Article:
Portland teen Author Lecture

My run along the Willamette River yesterday was gorgeous. I didn’t look at the clock when I left so I don’t know how fast I ran. This allows me to fantasize that I was churning out 8-minute miles; a total fabrication, of course, but one I am sticking to.

Image and video hosting by TinyPic On my lunch break I walked a couple of blocks to the one of the greatest bookstores in the world: Powell’s. I was a good girl. I did not drool on any of the books. I did pet a couple of the shelves, but it was a restrained display of affection, nothing vulgar. If this store held sleepovers, it would become a serious place of pilgrimage for book lovers from all over. Be sure to check out their online author interviews.

Image and video hosting by TinyPic Meet Adam who was manning the kids & teens section when I visited. Adam helped me find all of the copies of my books they had in stock so I could sign them. He was wicked sweet. He’s holding his favorite book of mine, CATALYST. He said he really liked all of the science and math references. He also liked all the math in John Green’s ABUNDANCE OF KATHERINES. Has anyone put together a list of YA fiction with strong math and science elements?

Image and video hosting by TinyPicI spent the afternoon revising and talking to my editor Kevin about potential directions for the cover design of my historical. Super-librarian and author Sara Ryan, author of EMPRESS OF THE WORLD and THE RULES FOR HEARTS, picked me up at the hotel. We got silly in the lobby before we left.

Image and video hosting by TinyPic My presentation was held in the Old Church in Portland. (These picture show only part of the audience.) I was stoked about the number of teens in the audience. A couple of teachers brought groups of students and lots more kids came with a parent or two. I was very excited and honored to see a group of teachers from a Washington state high school that successfuly fought a challenge to remove SPEAK from their curriculum. They are my heroes.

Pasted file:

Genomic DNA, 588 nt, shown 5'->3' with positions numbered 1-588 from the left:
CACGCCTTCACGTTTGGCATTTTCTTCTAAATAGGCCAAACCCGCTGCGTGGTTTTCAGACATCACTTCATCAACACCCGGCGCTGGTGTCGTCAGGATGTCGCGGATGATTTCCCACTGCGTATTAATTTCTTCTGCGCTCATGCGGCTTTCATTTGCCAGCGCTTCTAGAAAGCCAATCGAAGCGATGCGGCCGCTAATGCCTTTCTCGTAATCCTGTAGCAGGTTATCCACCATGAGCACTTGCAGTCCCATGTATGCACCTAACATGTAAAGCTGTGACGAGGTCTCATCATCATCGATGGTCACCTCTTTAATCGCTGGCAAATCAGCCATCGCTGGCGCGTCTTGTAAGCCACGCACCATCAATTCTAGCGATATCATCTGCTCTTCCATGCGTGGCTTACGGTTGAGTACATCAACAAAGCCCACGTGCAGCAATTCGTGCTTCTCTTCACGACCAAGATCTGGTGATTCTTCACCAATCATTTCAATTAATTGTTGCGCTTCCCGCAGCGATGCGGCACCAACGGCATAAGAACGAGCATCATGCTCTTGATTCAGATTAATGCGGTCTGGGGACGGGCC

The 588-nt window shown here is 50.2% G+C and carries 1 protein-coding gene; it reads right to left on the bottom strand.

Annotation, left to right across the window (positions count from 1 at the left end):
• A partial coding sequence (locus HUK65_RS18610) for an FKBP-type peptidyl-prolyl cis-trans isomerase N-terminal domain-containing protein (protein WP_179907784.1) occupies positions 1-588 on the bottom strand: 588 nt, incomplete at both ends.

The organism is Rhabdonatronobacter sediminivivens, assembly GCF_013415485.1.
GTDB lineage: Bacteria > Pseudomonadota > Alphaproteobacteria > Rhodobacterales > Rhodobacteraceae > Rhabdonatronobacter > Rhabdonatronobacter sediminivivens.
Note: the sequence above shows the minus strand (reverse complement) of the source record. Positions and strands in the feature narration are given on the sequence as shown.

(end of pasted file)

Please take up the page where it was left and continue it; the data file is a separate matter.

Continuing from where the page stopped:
Image and video hosting by TinyPicPeople had to buy tickets to hear me speak which had me convinced no one would come, but I was delightfully wrong. More than 250 people came out on a blustery night. Thank you very, very much for a great time.

Image and video hosting by TinyPic After the speech I signed books, programs, journals, scraps of paper and I wrote a half dozen notes to English teachers begging them to give extra credit to the students who came to hear me speak. Best item signed was this shoe, which belonged to a lovely future author named Fatema.

Today is a visit to Parkrose High School. Today is more revision. Today might be another run on the river if I am a very, very good girl.

9 Replies to “Portland teen Author Lecture”

  1. Powell’s has got to be one of my favorite places in the entire universe, but I can only go there every two years or so or we probably wouldn’t be able to pay our mortgage. (We’re in Washington, so a couple of hours away.)

    There are these weird little pockets up here in WA that love to ban books — which makes my job as an English teacher a challenge, but also a deep blessing, because I always love to see kids defend their right to read. They’ll gripe about everything we assign them, but when someone tells them they can’t read something, boy, do they rally — and they’re incredibly mature and articulate. (One of the best books I’ve ever taught was Reading Lolita in Tehran, because they get it!)

  2. Isn’t Powell’s the most amazing place?? I can and have, on several occasions, spent the better part of a whole day there. It’s always the first place I take people who visit me!!

    What Washington high school was it that fought for your book?

  3. It’s a good thing I don’t live in the same state as Powell’s because otherwise I would owe my first-born child to a Pacific Northwestern loan shark.

    Yay for teachers standing up for the First Amendment! Boooo to book challenges!

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